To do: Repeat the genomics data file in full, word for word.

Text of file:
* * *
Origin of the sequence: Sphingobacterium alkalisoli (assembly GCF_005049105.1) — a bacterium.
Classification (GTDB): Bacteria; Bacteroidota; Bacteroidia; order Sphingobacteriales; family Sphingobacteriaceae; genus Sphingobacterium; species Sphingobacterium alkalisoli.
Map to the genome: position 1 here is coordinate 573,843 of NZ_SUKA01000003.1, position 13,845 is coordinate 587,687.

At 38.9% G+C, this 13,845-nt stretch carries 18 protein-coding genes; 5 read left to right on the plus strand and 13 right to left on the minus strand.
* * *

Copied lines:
Origin of the sequence: Sphingobacterium alkalisoli (assembly GCF_005049105.1) — a bacterium.
Classification (GTDB): Bacteria; Bacteroidota; Bacteroidia; order Sphingobacteriales; family Sphingobacteriaceae; genus Sphingobacterium; species Sphingobacterium alkalisoli.
Map to the genome: position 1 here is coordinate 573,843 of NZ_SUKA01000003.1, position 13,845 is coordinate 587,687.

At 38.9% G+C, this 13,845-nt stretch carries 18 protein-coding genes; 5 read left to right on the plus strand and 13 right to left on the minus strand.